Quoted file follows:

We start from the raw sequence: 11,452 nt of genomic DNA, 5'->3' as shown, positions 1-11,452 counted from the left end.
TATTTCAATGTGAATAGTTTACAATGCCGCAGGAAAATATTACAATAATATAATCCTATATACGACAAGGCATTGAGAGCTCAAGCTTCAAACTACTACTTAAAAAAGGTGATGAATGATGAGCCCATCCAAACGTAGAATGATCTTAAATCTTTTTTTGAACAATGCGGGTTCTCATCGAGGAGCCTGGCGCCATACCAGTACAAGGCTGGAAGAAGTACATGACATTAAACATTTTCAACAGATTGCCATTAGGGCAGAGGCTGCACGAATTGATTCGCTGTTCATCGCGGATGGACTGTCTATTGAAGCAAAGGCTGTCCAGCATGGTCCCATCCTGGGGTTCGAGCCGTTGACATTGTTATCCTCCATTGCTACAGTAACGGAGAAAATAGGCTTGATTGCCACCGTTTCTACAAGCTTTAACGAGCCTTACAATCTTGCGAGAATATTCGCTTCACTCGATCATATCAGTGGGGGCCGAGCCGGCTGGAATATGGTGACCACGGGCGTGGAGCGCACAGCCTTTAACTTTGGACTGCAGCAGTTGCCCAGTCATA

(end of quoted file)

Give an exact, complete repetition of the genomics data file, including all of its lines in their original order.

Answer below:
We start from the raw sequence: 11,452 nt of genomic DNA, 5'->3' as shown, positions 1-11,452 counted from the left end.
TATTTCAATGTGAATAGTTTACAATGCCGCAGGAAAATATTACAATAATATAATCCTATATACGACAAGGCATTGAGAGCTCAAGCTTCAAACTACTACTTAAAAAAGGTGATGAATGATGAGCCCATCCAAACGTAGAATGATCTTAAATCTTTTTTTGAACAATGCGGGTTCTCATCGAGGAGCCTGGCGCCATACCAGTACAAGGCTGGAAGAAGTACATGACATTAAACATTTTCAACAGATTGCCATTAGGGCAGAGGCTGCACGAATTGATTCGCTGTTCATCGCGGATGGACTGTCTATTGAAGCAAAGGCTGTCCAGCATGGTCCCATCCTGGGGTTCGAGCCGTTGACATTGTTATCCTCCATTGCTACAGTAACGGAGAAAATAGGCTTGATTGCCACCGTTTCTACAAGCTTTAACGAGCCTTACAATCTTGCGAGAATATTCGCTTCACTCGATCATATCAGTGGGGGCCGAGCCGGCTGGAATATGGTGACCACGGGCGTGGAGCGCACAGCCTTTAACTTTGGACTGCAGCAGTTGCCCAGTCATA